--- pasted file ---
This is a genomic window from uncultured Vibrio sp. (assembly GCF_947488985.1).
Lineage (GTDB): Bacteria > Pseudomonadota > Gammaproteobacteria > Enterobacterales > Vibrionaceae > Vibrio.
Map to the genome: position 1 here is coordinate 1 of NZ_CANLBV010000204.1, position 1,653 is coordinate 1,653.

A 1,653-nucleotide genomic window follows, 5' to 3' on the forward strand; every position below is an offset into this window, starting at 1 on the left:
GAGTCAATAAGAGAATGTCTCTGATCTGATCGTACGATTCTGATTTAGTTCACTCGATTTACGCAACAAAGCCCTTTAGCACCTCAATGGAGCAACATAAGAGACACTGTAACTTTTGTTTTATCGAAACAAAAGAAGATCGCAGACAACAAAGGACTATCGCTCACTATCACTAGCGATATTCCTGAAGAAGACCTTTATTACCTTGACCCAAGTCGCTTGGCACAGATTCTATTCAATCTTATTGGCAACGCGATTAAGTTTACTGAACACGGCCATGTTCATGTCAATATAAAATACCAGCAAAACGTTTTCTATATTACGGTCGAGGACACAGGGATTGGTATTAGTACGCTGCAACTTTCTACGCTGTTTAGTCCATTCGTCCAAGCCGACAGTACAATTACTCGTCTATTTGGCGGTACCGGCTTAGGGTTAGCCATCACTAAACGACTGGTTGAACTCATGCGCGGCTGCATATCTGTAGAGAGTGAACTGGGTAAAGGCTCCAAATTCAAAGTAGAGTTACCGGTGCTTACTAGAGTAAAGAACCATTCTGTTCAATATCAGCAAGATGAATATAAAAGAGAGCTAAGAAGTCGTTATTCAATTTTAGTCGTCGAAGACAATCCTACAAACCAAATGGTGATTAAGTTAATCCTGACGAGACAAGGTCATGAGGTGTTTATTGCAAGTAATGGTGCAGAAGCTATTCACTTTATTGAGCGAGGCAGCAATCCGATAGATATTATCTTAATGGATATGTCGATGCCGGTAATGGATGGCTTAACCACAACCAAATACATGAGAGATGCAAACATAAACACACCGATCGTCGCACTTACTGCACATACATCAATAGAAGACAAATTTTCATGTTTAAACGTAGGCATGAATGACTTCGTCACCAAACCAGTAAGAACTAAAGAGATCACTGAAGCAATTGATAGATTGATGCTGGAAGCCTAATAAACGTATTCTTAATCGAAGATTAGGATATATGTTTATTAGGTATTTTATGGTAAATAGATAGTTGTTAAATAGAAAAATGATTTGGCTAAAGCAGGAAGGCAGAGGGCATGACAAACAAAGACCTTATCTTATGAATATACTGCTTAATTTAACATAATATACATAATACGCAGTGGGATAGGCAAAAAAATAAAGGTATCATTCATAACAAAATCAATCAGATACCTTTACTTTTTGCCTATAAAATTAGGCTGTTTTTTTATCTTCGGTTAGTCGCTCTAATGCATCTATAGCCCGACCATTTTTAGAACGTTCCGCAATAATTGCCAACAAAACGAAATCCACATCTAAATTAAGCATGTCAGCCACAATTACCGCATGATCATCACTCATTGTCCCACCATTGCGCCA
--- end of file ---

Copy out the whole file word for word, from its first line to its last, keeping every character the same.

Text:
This is a genomic window from uncultured Vibrio sp. (assembly GCF_947488985.1).
Lineage (GTDB): Bacteria > Pseudomonadota > Gammaproteobacteria > Enterobacterales > Vibrionaceae > Vibrio.
Map to the genome: position 1 here is coordinate 1 of NZ_CANLBV010000204.1, position 1,653 is coordinate 1,653.

A 1,653-nucleotide genomic window follows, 5' to 3' on the forward strand; every position below is an offset into this window, starting at 1 on the left:
GAGTCAATAAGAGAATGTCTCTGATCTGATCGTACGATTCTGATTTAGTTCACTCGATTTACGCAACAAAGCCCTTTAGCACCTCAATGGAGCAACATAAGAGACACTGTAACTTTTGTTTTATCGAAACAAAAGAAGATCGCAGACAACAAAGGACTATCGCTCACTATCACTAGCGATATTCCTGAAGAAGACCTTTATTACCTTGACCCAAGTCGCTTGGCACAGATTCTATTCAATCTTATTGGCAACGCGATTAAGTTTACTGAACACGGCCATGTTCATGTCAATATAAAATACCAGCAAAACGTTTTCTATATTACGGTCGAGGACACAGGGATTGGTATTAGTACGCTGCAACTTTCTACGCTGTTTAGTCCATTCGTCCAAGCCGACAGTACAATTACTCGTCTATTTGGCGGTACCGGCTTAGGGTTAGCCATCACTAAACGACTGGTTGAACTCATGCGCGGCTGCATATCTGTAGAGAGTGAACTGGGTAAAGGCTCCAAATTCAAAGTAGAGTTACCGGTGCTTACTAGAGTAAAGAACCATTCTGTTCAATATCAGCAAGATGAATATAAAAGAGAGCTAAGAAGTCGTTATTCAATTTTAGTCGTCGAAGACAATCCTACAAACCAAATGGTGATTAAGTTAATCCTGACGAGACAAGGTCATGAGGTGTTTATTGCAAGTAATGGTGCAGAAGCTATTCACTTTATTGAGCGAGGCAGCAATCCGATAGATATTATCTTAATGGATATGTCGATGCCGGTAATGGATGGCTTAACCACAACCAAATACATGAGAGATGCAAACATAAACACACCGATCGTCGCACTTACTGCACATACATCAATAGAAGACAAATTTTCATGTTTAAACGTAGGCATGAATGACTTCGTCACCAAACCAGTAAGAACTAAAGAGATCACTGAAGCAATTGATAGATTGATGCTGGAAGCCTAATAAACGTATTCTTAATCGAAGATTAGGATATATGTTTATTAGGTATTTTATGGTAAATAGATAGTTGTTAAATAGAAAAATGATTTGGCTAAAGCAGGAAGGCAGAGGGCATGACAAACAAAGACCTTATCTTATGAATATACTGCTTAATTTAACATAATATACATAATACGCAGTGGGATAGGCAAAAAAATAAAGGTATCATTCATAACAAAATCAATCAGATACCTTTACTTTTTGCCTATAAAATTAGGCTGTTTTTTTATCTTCGGTTAGTCGCTCTAATGCATCTATAGCCCGACCATTTTTAGAACGTTCCGCAATAATTGCCAACAAAACGAAATCCACATCTAAATTAAGCATGTCAGCCACAATTACCGCATGATCATCACTCATTGTCCCACCATTGCGCCA